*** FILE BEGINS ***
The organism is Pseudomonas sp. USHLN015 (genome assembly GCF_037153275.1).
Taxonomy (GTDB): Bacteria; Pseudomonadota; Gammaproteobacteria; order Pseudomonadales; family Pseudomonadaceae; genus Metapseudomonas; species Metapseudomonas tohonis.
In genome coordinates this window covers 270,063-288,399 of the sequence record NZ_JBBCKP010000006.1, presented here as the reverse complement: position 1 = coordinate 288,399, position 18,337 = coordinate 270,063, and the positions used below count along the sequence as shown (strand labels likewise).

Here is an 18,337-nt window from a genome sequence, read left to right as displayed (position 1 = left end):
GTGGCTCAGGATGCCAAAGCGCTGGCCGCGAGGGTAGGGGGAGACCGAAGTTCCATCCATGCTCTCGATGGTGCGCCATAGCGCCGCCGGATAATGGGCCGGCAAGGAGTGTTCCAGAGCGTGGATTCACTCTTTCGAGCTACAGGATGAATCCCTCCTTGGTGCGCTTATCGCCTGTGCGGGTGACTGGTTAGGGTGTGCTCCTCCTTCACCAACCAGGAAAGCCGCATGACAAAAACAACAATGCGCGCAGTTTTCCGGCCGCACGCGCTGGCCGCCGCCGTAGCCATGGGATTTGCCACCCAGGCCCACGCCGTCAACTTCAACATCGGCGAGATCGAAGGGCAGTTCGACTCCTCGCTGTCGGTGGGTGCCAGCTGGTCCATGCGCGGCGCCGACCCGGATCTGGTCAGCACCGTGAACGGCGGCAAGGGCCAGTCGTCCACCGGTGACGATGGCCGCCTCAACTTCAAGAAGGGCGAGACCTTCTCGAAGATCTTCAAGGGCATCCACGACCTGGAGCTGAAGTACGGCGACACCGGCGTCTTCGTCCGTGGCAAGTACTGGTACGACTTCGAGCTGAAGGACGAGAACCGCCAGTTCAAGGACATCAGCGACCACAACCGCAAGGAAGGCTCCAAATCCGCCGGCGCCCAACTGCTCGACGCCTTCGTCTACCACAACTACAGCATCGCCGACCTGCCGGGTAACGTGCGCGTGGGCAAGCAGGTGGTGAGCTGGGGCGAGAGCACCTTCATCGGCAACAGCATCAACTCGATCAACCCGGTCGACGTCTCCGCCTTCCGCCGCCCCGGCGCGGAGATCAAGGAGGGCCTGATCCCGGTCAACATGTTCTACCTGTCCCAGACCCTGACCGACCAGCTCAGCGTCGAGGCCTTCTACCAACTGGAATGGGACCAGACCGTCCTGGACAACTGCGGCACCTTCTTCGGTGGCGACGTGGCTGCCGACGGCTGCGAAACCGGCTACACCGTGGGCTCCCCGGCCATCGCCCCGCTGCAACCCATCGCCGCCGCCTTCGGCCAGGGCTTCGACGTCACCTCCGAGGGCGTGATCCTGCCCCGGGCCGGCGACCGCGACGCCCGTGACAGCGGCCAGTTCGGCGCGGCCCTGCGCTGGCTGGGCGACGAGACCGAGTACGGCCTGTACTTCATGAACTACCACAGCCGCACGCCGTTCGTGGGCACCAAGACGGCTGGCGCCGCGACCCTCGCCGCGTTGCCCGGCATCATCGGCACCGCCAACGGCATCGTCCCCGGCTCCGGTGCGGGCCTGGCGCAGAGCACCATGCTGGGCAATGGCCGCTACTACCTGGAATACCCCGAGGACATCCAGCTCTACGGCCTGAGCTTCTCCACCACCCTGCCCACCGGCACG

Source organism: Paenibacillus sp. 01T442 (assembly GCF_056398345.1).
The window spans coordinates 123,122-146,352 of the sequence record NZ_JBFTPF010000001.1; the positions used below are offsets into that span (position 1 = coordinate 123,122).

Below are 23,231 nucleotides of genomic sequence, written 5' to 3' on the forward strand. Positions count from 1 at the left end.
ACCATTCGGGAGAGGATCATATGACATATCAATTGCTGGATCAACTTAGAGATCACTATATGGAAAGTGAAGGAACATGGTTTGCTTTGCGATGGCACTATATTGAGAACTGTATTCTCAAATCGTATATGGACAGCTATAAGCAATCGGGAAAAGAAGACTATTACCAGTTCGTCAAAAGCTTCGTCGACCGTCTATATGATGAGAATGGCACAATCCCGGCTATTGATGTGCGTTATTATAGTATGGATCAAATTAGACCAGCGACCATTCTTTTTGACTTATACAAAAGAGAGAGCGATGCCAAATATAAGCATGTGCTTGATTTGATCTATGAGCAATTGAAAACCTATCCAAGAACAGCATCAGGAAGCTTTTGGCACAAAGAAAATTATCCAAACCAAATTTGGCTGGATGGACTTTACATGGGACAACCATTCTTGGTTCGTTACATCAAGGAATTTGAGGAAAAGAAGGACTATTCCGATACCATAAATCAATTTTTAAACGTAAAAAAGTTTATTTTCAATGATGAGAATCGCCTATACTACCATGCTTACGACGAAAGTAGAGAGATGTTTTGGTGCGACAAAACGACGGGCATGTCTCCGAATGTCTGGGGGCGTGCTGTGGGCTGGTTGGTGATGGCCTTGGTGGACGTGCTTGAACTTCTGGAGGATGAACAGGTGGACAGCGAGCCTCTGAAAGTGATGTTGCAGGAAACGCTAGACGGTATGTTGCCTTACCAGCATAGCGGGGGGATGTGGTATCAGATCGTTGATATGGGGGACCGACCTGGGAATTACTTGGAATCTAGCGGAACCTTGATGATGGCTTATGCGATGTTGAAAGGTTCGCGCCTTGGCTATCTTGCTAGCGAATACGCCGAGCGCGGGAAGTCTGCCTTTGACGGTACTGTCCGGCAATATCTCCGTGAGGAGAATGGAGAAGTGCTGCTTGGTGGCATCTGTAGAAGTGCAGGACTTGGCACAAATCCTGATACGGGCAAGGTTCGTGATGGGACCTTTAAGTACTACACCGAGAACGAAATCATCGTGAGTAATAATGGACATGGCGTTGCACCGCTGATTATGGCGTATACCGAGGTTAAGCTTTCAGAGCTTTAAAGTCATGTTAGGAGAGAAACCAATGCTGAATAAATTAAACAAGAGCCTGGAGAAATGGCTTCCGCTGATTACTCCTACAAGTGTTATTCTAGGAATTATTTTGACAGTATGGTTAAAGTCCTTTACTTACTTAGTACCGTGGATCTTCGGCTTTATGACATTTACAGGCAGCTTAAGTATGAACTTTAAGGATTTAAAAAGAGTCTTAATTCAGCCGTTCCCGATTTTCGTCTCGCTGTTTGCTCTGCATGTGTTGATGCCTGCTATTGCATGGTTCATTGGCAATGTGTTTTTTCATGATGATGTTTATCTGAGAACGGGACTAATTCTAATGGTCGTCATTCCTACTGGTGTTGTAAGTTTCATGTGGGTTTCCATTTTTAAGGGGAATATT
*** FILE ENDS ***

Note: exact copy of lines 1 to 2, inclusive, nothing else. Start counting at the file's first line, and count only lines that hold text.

The organism is Pseudomonas sp. USHLN015 (genome assembly GCF_037153275.1).
Taxonomy (GTDB): Bacteria; Pseudomonadota; Gammaproteobacteria; order Pseudomonadales; family Pseudomonadaceae; genus Metapseudomonas; species Metapseudomonas tohonis.